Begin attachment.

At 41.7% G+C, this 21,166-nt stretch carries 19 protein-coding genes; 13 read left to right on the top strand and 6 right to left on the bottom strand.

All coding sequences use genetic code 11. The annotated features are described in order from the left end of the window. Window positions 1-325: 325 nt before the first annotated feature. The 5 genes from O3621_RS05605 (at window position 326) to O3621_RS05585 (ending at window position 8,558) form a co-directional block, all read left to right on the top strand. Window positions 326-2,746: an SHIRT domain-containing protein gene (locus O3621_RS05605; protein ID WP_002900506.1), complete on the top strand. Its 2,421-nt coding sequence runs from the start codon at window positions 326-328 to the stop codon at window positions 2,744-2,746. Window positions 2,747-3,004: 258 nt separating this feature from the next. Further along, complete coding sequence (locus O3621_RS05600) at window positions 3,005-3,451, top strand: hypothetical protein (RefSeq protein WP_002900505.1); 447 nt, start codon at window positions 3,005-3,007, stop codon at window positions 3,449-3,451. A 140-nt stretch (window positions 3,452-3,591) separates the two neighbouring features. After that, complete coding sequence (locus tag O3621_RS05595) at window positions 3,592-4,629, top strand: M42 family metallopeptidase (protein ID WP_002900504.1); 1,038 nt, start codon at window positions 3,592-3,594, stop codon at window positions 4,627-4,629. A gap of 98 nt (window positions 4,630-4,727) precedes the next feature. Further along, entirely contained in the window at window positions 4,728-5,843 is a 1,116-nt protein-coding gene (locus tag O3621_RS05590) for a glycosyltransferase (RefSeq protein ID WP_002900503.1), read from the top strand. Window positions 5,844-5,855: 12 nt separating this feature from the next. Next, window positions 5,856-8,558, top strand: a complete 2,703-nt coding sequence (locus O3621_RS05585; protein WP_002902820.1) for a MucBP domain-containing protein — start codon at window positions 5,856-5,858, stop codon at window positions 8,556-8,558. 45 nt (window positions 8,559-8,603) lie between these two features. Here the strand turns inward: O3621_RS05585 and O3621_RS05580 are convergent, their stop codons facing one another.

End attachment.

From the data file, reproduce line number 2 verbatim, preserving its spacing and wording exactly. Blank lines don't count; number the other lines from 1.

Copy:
All coding sequences use genetic code 11. The annotated features are described in order from the left end of the window. Window positions 1-325: 325 nt before the first annotated feature. The 5 genes from O3621_RS05605 (at window position 326) to O3621_RS05585 (ending at window position 8,558) form a co-directional block, all read left to right on the top strand. Window positions 326-2,746: an SHIRT domain-containing protein gene (locus O3621_RS05605; protein ID WP_002900506.1), complete on the top strand. Its 2,421-nt coding sequence runs from the start codon at window positions 326-328 to the stop codon at window positions 2,744-2,746. Window positions 2,747-3,004: 258 nt separating this feature from the next. Further along, complete coding sequence (locus O3621_RS05600) at window positions 3,005-3,451, top strand: hypothetical protein (RefSeq protein WP_002900505.1); 447 nt, start codon at window positions 3,005-3,007, stop codon at window positions 3,449-3,451. A 140-nt stretch (window positions 3,452-3,591) separates the two neighbouring features. After that, complete coding sequence (locus tag O3621_RS05595) at window positions 3,592-4,629, top strand: M42 family metallopeptidase (protein ID WP_002900504.1); 1,038 nt, start codon at window positions 3,592-3,594, stop codon at window positions 4,627-4,629. A gap of 98 nt (window positions 4,630-4,727) precedes the next feature. Further along, entirely contained in the window at window positions 4,728-5,843 is a 1,116-nt protein-coding gene (locus tag O3621_RS05590) for a glycosyltransferase (RefSeq protein ID WP_002900503.1), read from the top strand. Window positions 5,844-5,855: 12 nt separating this feature from the next. Next, window positions 5,856-8,558, top strand: a complete 2,703-nt coding sequence (locus O3621_RS05585; protein WP_002902820.1) for a MucBP domain-containing protein — start codon at window positions 5,856-5,858, stop codon at window positions 8,556-8,558. 45 nt (window positions 8,559-8,603) lie between these two features. Here the strand turns inward: O3621_RS05585 and O3621_RS05580 are convergent, their stop codons facing one another.